Body of the business:
Capital and resources for your business
When kids already know what kind of business they want to try, the next step is to determine how much resources they will need to get if off the ground.
Starting a business with capital:
Borrow or save?
If your are willing to help your child start his business, you may lend him the capital. Make sure he commits to a payback plan, with a specific time-frame and specific amount of payment. A young entrepreneur may want to get into the T-shirt business. He may have nice designs and his peers may want to order from him, but without capital, he cannot produce the shirts. If he already has orders, you may lend him the amount for production and he can pay you back as soon as he has collected payment.
Some young entrepreneurs save money for a business. There was a time when kids sold “baler bracelets”. These do not cost much, so one group of teenagers pooled their savings to produce the bracelets. We encourage kids to save P20 from their allowance everyday so that at the end of the school year, they would have approximately P5,000 as start-up capital for a business venture they want to start in the summer.
Starting a business without capital:
Use your smarts
You can be the main asset of your entrepreneurial venture. Stick to what you know and love doing best. Merle S. Alferez named her tutorial center MSA, after her initials. She started with a P240 start-up capital, which paid for a small signboard in front of her rented house.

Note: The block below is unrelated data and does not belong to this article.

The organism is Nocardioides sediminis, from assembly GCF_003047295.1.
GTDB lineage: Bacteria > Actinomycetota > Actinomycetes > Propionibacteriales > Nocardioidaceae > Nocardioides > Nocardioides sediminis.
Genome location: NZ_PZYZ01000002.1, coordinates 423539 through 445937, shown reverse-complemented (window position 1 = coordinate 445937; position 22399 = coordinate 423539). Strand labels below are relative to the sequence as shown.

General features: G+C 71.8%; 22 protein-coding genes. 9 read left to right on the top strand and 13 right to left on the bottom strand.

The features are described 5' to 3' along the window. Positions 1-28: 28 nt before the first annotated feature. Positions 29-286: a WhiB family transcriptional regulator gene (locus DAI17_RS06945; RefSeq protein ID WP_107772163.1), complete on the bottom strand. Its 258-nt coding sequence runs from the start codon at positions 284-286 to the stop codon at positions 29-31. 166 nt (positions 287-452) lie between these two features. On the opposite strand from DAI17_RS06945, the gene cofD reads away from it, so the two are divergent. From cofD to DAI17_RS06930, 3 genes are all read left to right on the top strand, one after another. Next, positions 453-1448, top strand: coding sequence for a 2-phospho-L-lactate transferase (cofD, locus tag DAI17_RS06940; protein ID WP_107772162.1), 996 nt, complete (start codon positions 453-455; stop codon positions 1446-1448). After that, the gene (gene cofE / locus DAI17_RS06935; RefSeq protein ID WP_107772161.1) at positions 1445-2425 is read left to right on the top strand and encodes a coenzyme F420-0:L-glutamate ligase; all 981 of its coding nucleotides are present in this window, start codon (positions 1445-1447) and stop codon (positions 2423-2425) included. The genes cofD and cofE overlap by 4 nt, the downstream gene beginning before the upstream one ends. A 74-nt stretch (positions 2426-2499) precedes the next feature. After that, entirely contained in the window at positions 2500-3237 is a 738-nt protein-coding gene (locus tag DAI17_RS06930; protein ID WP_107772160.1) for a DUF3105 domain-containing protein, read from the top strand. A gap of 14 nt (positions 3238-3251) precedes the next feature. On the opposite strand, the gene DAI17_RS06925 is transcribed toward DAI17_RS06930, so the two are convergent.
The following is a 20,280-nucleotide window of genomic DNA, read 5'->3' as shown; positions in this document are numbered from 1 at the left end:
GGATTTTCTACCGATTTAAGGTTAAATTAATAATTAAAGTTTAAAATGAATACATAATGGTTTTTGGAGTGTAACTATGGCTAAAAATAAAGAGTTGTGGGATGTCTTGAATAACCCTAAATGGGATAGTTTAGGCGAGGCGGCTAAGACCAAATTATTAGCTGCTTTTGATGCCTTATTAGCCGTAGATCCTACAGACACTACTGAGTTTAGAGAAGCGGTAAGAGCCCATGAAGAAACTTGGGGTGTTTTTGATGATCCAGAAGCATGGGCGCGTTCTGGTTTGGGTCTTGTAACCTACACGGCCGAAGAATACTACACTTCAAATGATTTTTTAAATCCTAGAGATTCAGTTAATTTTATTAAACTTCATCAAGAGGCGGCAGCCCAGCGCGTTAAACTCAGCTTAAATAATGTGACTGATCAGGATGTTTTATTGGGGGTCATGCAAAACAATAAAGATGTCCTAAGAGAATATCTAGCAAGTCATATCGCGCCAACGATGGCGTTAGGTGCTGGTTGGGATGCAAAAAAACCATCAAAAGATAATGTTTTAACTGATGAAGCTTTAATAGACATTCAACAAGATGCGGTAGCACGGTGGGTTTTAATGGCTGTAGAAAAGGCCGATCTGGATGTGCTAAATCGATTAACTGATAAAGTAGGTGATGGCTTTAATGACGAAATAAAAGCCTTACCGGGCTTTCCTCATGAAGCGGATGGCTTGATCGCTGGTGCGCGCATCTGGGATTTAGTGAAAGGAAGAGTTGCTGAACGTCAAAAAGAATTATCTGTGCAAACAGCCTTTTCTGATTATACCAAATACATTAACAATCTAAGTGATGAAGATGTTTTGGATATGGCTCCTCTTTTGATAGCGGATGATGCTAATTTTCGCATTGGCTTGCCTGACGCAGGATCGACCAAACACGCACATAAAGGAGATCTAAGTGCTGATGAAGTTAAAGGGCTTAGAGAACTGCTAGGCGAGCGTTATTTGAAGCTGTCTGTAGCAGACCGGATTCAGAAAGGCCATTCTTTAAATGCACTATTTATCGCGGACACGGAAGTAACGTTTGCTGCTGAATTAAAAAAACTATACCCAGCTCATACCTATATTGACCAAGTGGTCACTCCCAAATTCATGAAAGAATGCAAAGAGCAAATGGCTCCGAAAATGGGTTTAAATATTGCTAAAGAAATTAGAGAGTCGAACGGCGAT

Many kids can start with no capital if their businesses rely on their strengths or talents.
Use your smart for … smart business ideas:
Smart Business Ideas
Homework helper, tutorials, review center, language classes
Logical math intelligence:
Distribute a product; sell based on commission; website development
Photography, art lessons, sell art work, T-shirt designs
Gardening business, sell herbs/plants, sell dogs/fishes, dog grooming; baking, cooking
Music /voice lesson; radio station DJ
Kid coach; repairs, carpentry, cleaning businesses; spa and massage services
Babysitting; party planning
Create a podcast on reflection; scrapbook making
Spintelligence: The student becomes a teacher
Raffy, a third year student, decided to put his talent for “fire spinning” to good use. He would conduct classes in his village during weekends for teens who would like to learn to do fire spinning, popularly know as “poy” among Filipinos( for “apoy”, which means fire in the vernacular). He also proposed to create a business called “Spintelligence” to encourage other students to take up this hobby. He offered to teach classes in school and had a few students. One of his students eventually became a teacher, too.
Lesson fro youth entrepreneurs:
1. Stick to what you love and know how to do best.
2. Multiply yourself by empowering others.